However, the team has been attempting to combat that narrative in recent years. Yawkey Way, an iconic street named after the late Red Sox owner who resisted integration, was renamed in 2017 because of Yawkey's racist legacy.
Both Hunter and Jones posted on Twitter in support of the Red Sox's statement published Wednesday.
The A&E television network is stopping production of "Live PD," a show that follows police officers around the nation, amid the ongoing protests, the network said in a statement.
Here's what A&E said:
“This is a critical time in our nation’s history and we have made the decision to cease production on Live PD. Going forward, we will determine if there is a clear pathway to tell the stories of both the community and the police officers whose role it is to serve them. And with that, we will be meeting with community and civil rights leaders as well as police departments.”
A&E's decision comes shortly after "Cops" was canceled after a 30 year-run. A spokesperson for Paramount Network said that it has no "current or future plans for it to return."
Houston,Texas, Mayor Sylvester Turner signed an executive order on police reform on Wednesday.
At a news briefing announcing the order, Turner said he was listening to concerns "and taking some immediate steps which we believe will create a much better system for everyone involved."
Here are some of the things included in the order, according to Turner:
- Officers should only use the amount of "objectively reasonable force necessary" to protect themselves or others when dealing with members of the community, suspects or prisoners.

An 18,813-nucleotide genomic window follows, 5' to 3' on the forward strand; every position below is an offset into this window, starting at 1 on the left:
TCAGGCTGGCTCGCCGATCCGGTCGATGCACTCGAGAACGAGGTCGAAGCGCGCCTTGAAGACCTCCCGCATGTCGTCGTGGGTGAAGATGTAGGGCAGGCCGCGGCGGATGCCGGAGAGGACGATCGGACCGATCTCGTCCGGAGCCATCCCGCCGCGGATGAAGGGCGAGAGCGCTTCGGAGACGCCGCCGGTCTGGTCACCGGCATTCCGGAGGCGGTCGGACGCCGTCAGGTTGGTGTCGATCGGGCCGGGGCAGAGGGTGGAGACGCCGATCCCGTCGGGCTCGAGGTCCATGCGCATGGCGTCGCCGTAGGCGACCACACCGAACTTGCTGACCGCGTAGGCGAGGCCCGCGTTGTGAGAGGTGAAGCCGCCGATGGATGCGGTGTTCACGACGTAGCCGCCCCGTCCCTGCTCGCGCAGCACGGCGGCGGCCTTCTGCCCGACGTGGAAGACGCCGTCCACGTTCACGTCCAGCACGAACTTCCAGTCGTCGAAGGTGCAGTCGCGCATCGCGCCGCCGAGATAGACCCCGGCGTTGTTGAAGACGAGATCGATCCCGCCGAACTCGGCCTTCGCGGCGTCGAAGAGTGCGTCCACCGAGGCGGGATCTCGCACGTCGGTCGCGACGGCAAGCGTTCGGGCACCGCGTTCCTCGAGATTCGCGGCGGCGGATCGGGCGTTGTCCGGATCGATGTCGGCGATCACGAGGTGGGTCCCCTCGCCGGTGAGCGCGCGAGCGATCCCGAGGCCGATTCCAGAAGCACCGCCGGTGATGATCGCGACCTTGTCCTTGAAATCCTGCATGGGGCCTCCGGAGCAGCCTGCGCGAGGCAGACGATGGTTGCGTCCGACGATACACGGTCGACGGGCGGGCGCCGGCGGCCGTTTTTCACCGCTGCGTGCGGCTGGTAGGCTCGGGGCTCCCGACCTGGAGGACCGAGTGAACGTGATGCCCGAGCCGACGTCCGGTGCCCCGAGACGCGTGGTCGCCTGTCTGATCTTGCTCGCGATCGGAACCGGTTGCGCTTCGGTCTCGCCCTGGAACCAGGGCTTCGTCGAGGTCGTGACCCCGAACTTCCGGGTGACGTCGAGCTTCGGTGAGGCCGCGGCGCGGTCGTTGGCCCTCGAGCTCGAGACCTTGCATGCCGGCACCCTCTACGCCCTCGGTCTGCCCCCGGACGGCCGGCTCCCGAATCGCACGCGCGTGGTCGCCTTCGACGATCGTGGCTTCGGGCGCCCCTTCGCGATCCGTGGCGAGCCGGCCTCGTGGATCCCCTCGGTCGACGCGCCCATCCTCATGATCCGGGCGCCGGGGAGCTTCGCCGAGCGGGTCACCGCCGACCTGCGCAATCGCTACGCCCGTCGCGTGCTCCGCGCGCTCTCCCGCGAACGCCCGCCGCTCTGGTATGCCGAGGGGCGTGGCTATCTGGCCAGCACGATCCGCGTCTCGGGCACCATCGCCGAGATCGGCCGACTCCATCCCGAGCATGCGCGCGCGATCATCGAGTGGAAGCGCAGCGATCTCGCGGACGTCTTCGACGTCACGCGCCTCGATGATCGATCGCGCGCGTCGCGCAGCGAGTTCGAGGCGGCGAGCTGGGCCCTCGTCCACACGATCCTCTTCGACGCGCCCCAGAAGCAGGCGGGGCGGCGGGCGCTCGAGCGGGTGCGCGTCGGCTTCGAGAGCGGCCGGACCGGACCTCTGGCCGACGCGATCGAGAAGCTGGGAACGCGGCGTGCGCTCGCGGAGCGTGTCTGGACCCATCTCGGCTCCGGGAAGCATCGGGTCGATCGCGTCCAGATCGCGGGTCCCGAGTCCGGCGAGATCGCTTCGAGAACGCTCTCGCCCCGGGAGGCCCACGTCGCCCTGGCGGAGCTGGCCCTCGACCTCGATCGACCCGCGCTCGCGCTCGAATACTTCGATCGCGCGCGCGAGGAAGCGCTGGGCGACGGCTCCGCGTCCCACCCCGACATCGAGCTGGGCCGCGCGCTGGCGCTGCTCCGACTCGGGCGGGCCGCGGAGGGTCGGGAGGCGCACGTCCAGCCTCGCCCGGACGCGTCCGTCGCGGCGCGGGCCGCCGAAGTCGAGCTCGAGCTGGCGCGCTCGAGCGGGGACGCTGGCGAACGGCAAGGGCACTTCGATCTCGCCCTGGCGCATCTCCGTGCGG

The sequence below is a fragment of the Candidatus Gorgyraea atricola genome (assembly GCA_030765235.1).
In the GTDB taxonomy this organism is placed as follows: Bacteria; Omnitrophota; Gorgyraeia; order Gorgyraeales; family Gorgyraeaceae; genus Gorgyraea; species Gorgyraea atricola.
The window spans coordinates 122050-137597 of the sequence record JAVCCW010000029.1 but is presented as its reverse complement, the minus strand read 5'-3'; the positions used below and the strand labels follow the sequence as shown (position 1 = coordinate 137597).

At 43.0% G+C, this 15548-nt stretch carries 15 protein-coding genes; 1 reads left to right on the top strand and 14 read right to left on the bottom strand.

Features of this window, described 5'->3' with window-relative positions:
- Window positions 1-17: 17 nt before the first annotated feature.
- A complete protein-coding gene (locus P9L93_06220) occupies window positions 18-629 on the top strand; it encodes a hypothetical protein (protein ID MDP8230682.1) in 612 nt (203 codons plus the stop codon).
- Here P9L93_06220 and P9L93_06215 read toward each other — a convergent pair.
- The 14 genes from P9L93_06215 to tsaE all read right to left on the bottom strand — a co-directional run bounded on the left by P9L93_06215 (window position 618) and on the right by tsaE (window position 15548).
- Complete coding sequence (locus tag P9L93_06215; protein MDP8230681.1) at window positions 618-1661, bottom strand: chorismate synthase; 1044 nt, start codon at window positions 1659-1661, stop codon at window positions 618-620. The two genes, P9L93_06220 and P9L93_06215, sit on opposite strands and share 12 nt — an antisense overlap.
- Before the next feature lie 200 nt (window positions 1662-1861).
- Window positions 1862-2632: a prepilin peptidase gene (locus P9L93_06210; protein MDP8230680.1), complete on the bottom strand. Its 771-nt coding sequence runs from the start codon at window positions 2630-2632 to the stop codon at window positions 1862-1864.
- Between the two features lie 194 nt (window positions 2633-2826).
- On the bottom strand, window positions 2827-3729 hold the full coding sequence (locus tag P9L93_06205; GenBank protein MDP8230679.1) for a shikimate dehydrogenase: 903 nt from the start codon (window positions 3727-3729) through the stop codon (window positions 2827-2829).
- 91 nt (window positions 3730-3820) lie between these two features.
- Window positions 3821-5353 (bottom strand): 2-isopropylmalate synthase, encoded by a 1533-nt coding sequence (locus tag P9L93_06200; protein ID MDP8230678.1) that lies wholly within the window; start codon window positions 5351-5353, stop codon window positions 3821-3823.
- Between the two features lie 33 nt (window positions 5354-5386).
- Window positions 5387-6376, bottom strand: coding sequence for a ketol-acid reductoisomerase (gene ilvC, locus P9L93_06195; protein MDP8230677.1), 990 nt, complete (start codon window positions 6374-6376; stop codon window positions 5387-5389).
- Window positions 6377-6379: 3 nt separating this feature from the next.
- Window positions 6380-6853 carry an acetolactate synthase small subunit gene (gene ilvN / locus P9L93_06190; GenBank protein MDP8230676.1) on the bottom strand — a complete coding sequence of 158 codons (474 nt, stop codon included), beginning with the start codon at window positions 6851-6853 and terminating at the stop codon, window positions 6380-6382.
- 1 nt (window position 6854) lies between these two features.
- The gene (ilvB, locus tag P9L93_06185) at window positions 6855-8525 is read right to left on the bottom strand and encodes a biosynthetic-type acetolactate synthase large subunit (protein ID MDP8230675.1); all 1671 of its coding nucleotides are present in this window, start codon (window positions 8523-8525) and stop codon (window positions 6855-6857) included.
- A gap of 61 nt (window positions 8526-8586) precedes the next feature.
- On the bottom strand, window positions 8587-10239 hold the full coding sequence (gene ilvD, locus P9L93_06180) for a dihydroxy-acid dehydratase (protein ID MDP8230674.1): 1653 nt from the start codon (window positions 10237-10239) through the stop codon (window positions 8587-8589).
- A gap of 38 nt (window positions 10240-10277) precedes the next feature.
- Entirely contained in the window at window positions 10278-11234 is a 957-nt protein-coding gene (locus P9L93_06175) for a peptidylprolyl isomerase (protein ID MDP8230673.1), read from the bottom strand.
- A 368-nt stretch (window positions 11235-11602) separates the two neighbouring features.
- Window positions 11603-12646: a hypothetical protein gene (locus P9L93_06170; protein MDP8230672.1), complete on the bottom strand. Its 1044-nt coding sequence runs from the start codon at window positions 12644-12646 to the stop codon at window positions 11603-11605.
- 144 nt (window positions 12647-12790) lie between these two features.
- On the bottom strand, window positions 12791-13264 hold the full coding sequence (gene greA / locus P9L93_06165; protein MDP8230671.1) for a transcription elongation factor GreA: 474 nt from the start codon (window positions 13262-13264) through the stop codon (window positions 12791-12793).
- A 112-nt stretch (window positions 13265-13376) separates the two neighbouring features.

- Officers should use de-escalation techniques to avoid or minimize use of physical force.
- De-escalation techniques should be continuously developed and made part of the training delivered to all police officers.
- Each officer should make their intent to arrest or search a person clear. They need to identify themselves as a police officer before using force.
- Prior to the use of "deadly force," officers need to exhaust all other "reasonably available alternatives," such as other de-escalation techniques.
- If de-escalation and other ways to reduce the conflict are not successful, the use of deadly force by a firearm can only be used when an officer believes that it is necessary to protect themselves or others from "serious bodily injury or death."
- Police officers will not be allowed to shoot at a moving vehicle unless it is to protect themselves or others from "serious bodily injury or death."